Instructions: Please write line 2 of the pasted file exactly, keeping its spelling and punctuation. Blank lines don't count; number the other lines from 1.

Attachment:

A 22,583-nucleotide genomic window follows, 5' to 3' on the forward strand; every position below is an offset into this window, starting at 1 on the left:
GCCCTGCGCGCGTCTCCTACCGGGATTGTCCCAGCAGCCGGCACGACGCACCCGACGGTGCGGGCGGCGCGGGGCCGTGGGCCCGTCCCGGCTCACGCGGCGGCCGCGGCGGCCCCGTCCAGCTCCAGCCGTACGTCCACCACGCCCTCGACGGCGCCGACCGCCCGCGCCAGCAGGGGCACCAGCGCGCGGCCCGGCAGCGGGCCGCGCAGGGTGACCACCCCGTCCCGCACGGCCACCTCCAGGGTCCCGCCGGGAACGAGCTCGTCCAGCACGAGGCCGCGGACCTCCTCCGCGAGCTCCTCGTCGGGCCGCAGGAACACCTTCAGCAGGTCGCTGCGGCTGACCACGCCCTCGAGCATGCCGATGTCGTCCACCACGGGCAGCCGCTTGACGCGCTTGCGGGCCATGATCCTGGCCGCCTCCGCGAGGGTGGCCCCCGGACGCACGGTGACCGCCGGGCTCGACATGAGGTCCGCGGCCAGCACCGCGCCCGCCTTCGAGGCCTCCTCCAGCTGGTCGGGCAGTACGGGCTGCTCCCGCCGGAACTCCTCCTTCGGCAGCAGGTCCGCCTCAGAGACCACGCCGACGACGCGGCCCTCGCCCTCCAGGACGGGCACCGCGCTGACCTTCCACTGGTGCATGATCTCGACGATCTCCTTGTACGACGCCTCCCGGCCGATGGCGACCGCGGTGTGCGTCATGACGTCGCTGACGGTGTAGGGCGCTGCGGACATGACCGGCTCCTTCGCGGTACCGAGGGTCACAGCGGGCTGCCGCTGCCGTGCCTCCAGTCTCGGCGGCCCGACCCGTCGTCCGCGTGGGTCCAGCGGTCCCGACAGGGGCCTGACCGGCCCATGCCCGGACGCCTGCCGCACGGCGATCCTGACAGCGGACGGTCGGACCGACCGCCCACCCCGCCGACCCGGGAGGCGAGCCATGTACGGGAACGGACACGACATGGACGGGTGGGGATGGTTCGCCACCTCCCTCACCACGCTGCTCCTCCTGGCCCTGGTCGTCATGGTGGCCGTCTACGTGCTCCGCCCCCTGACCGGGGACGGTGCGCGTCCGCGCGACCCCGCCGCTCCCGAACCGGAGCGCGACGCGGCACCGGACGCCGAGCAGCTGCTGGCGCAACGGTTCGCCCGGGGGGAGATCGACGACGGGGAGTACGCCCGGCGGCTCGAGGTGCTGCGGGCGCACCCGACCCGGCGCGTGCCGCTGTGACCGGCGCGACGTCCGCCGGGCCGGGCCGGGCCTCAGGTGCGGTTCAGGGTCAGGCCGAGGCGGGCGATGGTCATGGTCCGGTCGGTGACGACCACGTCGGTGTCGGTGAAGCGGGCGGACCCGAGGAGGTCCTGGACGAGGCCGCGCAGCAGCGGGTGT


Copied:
GCCCTGCGCGCGTCTCCTACCGGGATTGTCCCAGCAGCCGGCACGACGCACCCGACGGTGCGGGCGGCGCGGGGCCGTGGGCCCGTCCCGGCTCACGCGGCGGCCGCGGCGGCCCCGTCCAGCTCCAGCCGTACGTCCACCACGCCCTCGACGGCGCCGACCGCCCGCGCCAGCAGGGGCACCAGCGCGCGGCCCGGCAGCGGGCCGCGCAGGGTGACCACCCCGTCCCGCACGGCCACCTCCAGGGTCCCGCCGGGAACGAGCTCGTCCAGCACGAGGCCGCGGACCTCCTCCGCGAGCTCCTCGTCGGGCCGCAGGAACACCTTCAGCAGGTCGCTGCGGCTGACCACGCCCTCGAGCATGCCGATGTCGTCCACCACGGGCAGCCGCTTGACGCGCTTGCGGGCCATGATCCTGGCCGCCTCCGCGAGGGTGGCCCCCGGACGCACGGTGACCGCCGGGCTCGACATGAGGTCCGCGGCCAGCACCGCGCCCGCCTTCGAGGCCTCCTCCAGCTGGTCGGGCAGTACGGGCTGCTCCCGCCGGAACTCCTCCTTCGGCAGCAGGTCCGCCTCAGAGACCACGCCGACGACGCGGCCCTCGCCCTCCAGGACGGGCACCGCGCTGACCTTCCACTGGTGCATGATCTCGACGATCTCCTTGTACGACGCCTCCCGGCCGATGGCGACCGCGGTGTGCGTCATGACGTCGCTGACGGTGTAGGGCGCTGCGGACATGACCGGCTCCTTCGCGGTACCGAGGGTCACAGCGGGCTGCCGCTGCCGTGCCTCCAGTCTCGGCGGCCCGACCCGTCGTCCGCGTGGGTCCAGCGGTCCCGACAGGGGCCTGACCGGCCCATGCCCGGACGCCTGCCGCACGGCGATCCTGACAGCGGACGGTCGGACCGACCGCCCACCCCGCCGACCCGGGAGGCGAGCCATGTACGGGAACGGACACGACATGGACGGGTGGGGATGGTTCGCCACCTCCCTCACCACGCTGCTCCTCCTGGCCCTGGTCGTCATGGTGGCCGTCTACGTGCTCCGCCCCCTGACCGGGGACGGTGCGCGTCCGCGCGACCCCGCCGCTCCCGAACCGGAGCGCGACGCGGCACCGGACGCCGAGCAGCTGCTGGCGCAACGGTTCGCCCGGGGGGAGATCGACGACGGGGAGTACGCCCGGCGGCTCGAGGTGCTGCGGGCGCACCCGACCCGGCGCGTGCCGCTGTGACCGGCGCGACGTCCGCCGGGCCGGGCCGGGCCTCAGGTGCGGTTCAGGGTCAGGCCGAGGCGGGCGATGGTCATGGTCCGGTCGGTGACGACCACGTCGGTGTCGGTGAAGCGGGCGGACCCGAGGAGGTCCTGGACGAGGCCGCGCAGCAGCGGGTGT